In Tennessee, the legislature tried to overhaul the state's Medicaid program by getting approval from the Trump administration back in January to receive Medicaid dollars through a block grant, giving the state a fixed annual payment rather than open-ended funding in exchange for greater flexibility over the program. It's an approach favored by conservatives who believe that states freed from strict federal oversight can find ways to provide care more efficiently. But that approval could be rescinded under Biden. And many advocates would rather see the certainty of expansion anyway. The money provided under the block grant approach "just doesn't add up" to funding available under an expanded Medicaid program, Young said.
There are three basic sets of factors that tend to make rural hospitals vulnerable to closure, Pink said. First, there are market factors, when a hospital serves a shrinking or highly uninsured population. Then there are hospital factors, when hospitals struggle to recruit or retain employees, contend with old buildings and/or equipment, or struggle with fraud or safety concerns.
"The most important, though, is the financial bucket," Pink said. "These hospitals, what they have in common is they tend to have high rates of charity care, of bad debt, they may have substantially high levels of debt, they generally have low profitability over a long period of time, and they just literally run out of cash."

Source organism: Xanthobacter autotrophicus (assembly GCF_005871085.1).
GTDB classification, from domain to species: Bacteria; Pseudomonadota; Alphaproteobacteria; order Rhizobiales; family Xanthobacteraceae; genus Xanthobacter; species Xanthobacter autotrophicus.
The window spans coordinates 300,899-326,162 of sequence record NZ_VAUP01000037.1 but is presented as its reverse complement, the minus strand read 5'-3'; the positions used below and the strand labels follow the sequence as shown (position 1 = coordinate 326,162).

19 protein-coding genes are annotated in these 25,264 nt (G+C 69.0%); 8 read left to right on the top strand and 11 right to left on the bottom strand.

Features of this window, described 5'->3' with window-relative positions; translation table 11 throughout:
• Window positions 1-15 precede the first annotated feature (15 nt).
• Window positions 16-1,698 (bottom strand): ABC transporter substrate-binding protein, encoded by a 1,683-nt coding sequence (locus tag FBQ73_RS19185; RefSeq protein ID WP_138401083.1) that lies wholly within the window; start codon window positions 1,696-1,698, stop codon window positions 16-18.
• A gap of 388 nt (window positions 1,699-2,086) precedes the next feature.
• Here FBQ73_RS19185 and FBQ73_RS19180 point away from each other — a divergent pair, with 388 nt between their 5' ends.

The pandemic exacerbated these long-term financial factors. Many states required hospitals to cancel or postpone elective surgeries and other outpatient and primary care visits, which typically make up a major part of hospital revenue streams. Expenses increased because hospitals had to purchase personal protective equipment and ventilators, and in some cases hire temporary staff when others were in quarantine. And hospitals ran out of cash.
Four of the 13 rural Southern hospitals that closed in 2020 cited financial difficulties worsened by COVID-19 as a reason for shutting their doors.
These closures will have long-term effects. In many rural communities, hospitals are a primary employer. They support businesses, families, and sometimes the entire economic infrastructure of a rural community.
"When a hospital closes in a rural community, that's it. The people in the community don't have a lot of other options, typically, that they can replace that care with. They're then traveling 15, 20, 30 miles," said Pink.
Young with the Tennessee Justice Center said that the closures tend to have a domino effect. Some of the people her group spoke to during the fall phone survey said that businesses were considering leaving their county, and that even preventative care services were less accessible now that the hospital was gone, she said.
"People in rural communities don't want to be forgotten. They have been hit hard by the pandemic because of the geographic isolation and the fact that they were already dealing with lower incomes and less access to care," she said. "When you add a pandemic on top of that, they're basically at their breaking point, and they're looking to their leaders for help, for attention."
Olivia Paschal is the archives editor with Facing South and a doctoral student in history at the University of Virginia. She was a staff reporter with Facing South for two years and spearheaded Poultry and Pandemic, Facing South's year-long investigation into conditions for Southern poultry workers during the COVID-19 pandemic. Her reporting has appeared in The Atlantic, the Huffington Post, Southerly, Scalawag, the Arkansas Times, and Civil Eats, among other publications.